April 8 2019 02:25 PM

    There are different kinds of stress; a little pressure can motivate us, but unrelenting stress is detrimental to our health.

    As humans, we all experience stress from time to time. I would bet nearly everyone utters the words, “I am so stressed out” now and then.

    Most of us don’t like feeling stressed, but there are times when a little bit of stress is good. It can motivate us, or even energize us. However, too much stress is bad for our mental and physical health.

    “Distress is hazardous, unrelenting stress with no relief,” according to Josie Rudolphi from the National Farm Medicine Center. She talked about stress and distress during a presentation at the Professional Dairy Producers of Wisconsin (PDPW) Annual Business Conference.

    Rudophi shared signs of distress, which include:

    Physical - headaches, stomach problems, chest pain, rapid heartbeat, fatigue, impulsiveness

    Emotional - angry blow ups, impatience, difficulty controlling emotions, low self-esteem, loss of interest in things once enjoyed, a short temper

    Behavioral - overeating or not eating, increased substance abuse, change in sleeping habits, restlessness, lack of concentration, withdrawn from others, forgetfulness

    If you find yourself in a period of high stress, Rudolphi said it helps to shift your mindset. “Just accepting you are going to be in a time of stress is extremely powerful,” she said. “Be in control of the stress.”

    If you feel like you are losing control, she encouraged people to ask themselves these questions:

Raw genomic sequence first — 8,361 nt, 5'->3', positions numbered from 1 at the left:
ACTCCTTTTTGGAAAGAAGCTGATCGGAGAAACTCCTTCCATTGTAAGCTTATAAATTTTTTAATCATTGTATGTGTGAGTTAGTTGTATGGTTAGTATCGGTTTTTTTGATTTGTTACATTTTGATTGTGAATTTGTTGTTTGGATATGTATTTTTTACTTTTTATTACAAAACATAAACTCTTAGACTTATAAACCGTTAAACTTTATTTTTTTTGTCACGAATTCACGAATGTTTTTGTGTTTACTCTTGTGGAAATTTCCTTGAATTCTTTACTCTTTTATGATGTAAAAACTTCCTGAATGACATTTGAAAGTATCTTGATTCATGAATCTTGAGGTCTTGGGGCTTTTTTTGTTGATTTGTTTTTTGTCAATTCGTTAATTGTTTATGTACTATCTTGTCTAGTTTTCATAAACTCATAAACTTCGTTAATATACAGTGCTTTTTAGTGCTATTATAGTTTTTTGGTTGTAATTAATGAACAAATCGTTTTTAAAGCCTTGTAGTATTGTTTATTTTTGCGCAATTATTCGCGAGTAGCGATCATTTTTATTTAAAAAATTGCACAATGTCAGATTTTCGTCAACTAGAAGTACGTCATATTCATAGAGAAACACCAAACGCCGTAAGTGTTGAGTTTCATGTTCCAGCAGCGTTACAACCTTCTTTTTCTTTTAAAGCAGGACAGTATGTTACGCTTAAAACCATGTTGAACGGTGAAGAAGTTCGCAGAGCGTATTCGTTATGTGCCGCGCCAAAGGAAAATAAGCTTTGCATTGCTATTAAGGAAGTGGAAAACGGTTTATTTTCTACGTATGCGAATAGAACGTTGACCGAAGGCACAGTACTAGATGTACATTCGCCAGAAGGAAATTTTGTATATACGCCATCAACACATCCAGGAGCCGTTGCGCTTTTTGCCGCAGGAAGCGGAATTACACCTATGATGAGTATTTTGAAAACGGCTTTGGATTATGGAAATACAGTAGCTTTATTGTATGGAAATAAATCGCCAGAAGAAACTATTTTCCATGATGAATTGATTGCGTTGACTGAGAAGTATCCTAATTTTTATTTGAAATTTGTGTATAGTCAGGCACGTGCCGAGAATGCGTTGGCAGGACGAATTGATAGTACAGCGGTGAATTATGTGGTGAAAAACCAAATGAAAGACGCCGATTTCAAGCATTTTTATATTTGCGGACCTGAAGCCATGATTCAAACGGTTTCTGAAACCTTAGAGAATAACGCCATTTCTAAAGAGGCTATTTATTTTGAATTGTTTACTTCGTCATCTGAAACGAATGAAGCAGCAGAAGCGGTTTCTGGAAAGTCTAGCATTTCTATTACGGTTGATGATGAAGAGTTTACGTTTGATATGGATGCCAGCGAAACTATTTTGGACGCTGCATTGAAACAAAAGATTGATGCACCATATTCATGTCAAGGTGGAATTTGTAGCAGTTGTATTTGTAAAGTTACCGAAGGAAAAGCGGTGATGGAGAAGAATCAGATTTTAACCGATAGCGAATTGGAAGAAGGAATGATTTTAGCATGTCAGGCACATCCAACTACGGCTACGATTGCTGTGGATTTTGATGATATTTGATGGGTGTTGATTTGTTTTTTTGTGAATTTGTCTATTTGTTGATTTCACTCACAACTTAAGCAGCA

Has this happened before (do I know how to deal with the cause of the stress)?

    Are my fears or worries realistic?

    What would I tell a friend in this situation?

    “Flip the perspective and remind yourself that you are in control,” she said. She also noted that limiting stressors is powerful. This can be done by planning ahead, using time efficiently, limiting commitments, and learning to say no.

    To deal with stress, Rudolphi shared the acronym HERD, which was very fitting for the dairy-related crowd in attendance.

    H stands for hobbies. Rudolphi shared that engaging in a hobby for two hours each week can improve mental well-being. Hobbies could include gardening, woodworking, hunting, or playing music.

    “Hobbies can be creative, physical, or relaxing,” she said. “They don’t have to be expensive.”

    E stands for exercise. She said that just 20 minutes of exercise per day can make a difference, and research has shown that exercise can treat mild to moderate depression as effectively as medication can.

    Again, Rudolphi explained that exercise doesn’t have to be expensive. She gave low-cost suggestions, including visiting a local school’s track, purchasing equipment at yard sales, or using online workout videos.

    R is for relaxation. “Make time to enjoy life and unwind for stress relief and improved mental health,” she said. Ways to relax include meditation, taking a nap, taking a walk, or getting away from the farm for a bit.

    Finally, D stands for diversion. “Distraction is an effective technique for changing your mood,” Rudolphi said. Watching a movie or television, surfing the internet, reading, listening to music, or calling a friend are all ways to unplug for a while.

    “Start incorporating these four strategies in your life, and encourage friends and family to do it, too,” she said. “Adopting self-care strategies into our daily lives provides huge benefits to our physical and mental health down the road.”


    Abby Bauer

    The author is an associate editor and covers animal health, dairy housing and equipment, and nutrient management. She grew up on a dairy farm near Plymouth, Wis., and previously served as a University of Wisconsin agricultural extension agent. She received a master’s degree from North Carolina State University and a bachelor’s from University of Wisconsin-Madison.